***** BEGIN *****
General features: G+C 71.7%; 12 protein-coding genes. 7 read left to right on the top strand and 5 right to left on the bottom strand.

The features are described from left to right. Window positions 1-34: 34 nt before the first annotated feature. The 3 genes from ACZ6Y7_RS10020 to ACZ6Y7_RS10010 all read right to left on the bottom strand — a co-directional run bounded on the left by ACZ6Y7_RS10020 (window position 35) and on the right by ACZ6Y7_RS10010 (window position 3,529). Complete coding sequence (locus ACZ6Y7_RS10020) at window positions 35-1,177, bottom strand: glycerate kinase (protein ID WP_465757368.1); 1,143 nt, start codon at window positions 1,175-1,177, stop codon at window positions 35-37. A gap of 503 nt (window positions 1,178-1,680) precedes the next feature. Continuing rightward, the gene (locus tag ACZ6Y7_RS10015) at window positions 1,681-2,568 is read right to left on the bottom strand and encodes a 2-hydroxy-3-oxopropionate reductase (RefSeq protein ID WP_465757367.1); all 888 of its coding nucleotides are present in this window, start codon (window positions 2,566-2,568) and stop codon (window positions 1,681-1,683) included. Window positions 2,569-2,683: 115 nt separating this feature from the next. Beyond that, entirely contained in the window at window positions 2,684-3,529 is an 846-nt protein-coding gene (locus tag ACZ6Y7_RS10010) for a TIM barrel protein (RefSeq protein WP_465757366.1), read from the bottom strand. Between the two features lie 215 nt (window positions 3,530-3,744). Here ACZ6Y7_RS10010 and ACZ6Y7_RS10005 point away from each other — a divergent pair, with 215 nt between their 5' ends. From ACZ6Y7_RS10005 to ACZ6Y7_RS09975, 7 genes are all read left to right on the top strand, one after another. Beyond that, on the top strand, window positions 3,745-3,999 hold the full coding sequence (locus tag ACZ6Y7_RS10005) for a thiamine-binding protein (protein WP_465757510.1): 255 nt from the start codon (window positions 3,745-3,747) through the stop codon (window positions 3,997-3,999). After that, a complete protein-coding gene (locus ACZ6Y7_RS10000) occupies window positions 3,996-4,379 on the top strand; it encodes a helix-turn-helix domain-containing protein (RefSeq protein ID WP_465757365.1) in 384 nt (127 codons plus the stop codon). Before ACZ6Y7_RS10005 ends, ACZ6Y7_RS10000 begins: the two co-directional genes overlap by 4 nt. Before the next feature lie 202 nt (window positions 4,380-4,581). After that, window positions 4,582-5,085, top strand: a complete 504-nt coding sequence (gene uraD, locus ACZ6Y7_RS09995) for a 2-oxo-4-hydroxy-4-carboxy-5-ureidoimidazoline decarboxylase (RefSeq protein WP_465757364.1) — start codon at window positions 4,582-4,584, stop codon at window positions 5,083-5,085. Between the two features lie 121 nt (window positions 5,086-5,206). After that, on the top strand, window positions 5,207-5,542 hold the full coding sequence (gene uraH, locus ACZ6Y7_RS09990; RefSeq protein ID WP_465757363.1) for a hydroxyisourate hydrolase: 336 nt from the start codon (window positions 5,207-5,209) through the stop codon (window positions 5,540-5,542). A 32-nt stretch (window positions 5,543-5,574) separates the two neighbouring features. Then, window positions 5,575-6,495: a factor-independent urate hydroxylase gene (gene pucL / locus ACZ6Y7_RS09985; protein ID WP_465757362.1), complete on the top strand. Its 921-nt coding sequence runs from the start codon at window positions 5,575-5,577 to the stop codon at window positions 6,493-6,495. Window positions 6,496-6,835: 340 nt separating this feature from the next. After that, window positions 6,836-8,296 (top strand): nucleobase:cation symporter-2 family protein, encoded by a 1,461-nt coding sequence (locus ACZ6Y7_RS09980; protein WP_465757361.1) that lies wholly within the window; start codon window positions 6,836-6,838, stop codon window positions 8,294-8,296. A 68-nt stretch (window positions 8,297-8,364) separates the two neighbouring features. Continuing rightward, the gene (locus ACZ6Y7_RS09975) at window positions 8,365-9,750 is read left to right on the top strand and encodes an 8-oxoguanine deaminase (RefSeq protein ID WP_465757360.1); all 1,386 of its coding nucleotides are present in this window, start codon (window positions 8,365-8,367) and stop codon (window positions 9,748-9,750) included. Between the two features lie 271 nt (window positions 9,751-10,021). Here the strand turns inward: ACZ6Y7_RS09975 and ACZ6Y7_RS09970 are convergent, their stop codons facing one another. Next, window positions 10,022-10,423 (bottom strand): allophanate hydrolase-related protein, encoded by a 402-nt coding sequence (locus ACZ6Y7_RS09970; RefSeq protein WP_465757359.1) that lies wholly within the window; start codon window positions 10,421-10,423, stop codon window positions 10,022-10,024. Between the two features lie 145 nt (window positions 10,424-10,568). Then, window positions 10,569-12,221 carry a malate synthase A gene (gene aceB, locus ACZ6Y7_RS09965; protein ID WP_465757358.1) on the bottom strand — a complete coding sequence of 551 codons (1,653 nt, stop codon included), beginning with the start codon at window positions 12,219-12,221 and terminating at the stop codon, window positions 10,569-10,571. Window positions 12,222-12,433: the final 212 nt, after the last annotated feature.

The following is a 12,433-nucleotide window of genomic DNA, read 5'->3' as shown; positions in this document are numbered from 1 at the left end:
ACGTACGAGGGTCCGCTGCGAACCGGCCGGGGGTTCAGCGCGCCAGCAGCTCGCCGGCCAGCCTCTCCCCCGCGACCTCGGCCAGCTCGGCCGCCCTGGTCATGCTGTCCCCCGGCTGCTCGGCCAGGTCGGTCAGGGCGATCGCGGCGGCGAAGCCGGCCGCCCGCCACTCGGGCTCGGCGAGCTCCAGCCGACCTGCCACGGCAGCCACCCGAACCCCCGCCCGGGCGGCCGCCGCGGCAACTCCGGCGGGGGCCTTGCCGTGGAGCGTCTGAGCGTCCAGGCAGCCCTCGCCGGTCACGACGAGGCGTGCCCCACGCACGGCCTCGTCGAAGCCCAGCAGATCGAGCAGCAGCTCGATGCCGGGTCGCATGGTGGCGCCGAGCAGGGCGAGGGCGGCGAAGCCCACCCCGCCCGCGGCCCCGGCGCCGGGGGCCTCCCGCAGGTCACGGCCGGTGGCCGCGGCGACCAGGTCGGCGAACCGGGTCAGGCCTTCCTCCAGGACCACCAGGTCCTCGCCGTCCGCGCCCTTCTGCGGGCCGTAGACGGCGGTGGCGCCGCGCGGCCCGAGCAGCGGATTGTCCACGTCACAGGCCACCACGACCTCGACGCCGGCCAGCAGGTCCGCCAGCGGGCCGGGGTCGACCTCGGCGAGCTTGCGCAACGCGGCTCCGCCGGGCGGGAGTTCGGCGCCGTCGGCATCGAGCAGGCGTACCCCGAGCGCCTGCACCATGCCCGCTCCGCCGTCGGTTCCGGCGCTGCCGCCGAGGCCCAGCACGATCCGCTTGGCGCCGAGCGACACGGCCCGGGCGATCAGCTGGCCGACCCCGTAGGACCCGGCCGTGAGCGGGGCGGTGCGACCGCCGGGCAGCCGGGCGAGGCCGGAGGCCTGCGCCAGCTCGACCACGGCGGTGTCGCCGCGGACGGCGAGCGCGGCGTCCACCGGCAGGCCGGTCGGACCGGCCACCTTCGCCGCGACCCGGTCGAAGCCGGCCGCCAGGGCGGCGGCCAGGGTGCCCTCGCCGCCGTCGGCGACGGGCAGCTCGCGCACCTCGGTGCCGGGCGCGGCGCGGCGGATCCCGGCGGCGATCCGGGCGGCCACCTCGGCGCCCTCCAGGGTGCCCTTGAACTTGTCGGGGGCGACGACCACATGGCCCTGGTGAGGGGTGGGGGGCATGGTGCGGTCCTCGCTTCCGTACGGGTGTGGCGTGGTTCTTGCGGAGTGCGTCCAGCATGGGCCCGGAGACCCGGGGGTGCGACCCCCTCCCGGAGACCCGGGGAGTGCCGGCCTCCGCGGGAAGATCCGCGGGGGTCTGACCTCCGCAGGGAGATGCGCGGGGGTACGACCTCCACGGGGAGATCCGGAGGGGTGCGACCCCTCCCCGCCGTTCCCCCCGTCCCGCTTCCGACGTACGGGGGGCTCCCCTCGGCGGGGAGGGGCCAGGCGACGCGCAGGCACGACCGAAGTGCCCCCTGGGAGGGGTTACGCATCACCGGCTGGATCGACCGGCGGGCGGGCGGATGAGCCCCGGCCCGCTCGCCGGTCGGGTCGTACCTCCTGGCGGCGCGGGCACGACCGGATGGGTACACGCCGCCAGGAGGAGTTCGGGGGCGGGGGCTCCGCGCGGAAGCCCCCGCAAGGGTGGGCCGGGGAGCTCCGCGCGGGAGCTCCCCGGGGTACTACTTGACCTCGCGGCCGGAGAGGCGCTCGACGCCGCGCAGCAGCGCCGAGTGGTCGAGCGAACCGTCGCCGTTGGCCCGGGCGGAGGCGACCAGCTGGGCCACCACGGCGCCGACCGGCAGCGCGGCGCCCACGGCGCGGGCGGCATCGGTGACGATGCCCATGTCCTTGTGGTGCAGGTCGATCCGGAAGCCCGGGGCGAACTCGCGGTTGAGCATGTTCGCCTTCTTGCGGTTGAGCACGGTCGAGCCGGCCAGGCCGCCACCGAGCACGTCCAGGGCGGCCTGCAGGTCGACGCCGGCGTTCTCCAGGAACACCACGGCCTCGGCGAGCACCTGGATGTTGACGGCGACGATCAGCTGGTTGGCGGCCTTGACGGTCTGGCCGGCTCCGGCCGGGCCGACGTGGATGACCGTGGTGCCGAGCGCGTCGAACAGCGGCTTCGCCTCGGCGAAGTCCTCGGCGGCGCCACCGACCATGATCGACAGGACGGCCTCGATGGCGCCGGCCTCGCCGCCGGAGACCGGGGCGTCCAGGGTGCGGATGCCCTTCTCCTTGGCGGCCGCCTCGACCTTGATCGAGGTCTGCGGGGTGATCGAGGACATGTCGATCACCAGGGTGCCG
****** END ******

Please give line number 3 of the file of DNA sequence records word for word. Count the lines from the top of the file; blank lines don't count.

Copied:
The following is a 12,433-nucleotide window of genomic DNA, read 5'->3' as shown; positions in this document are numbered from 1 at the left end: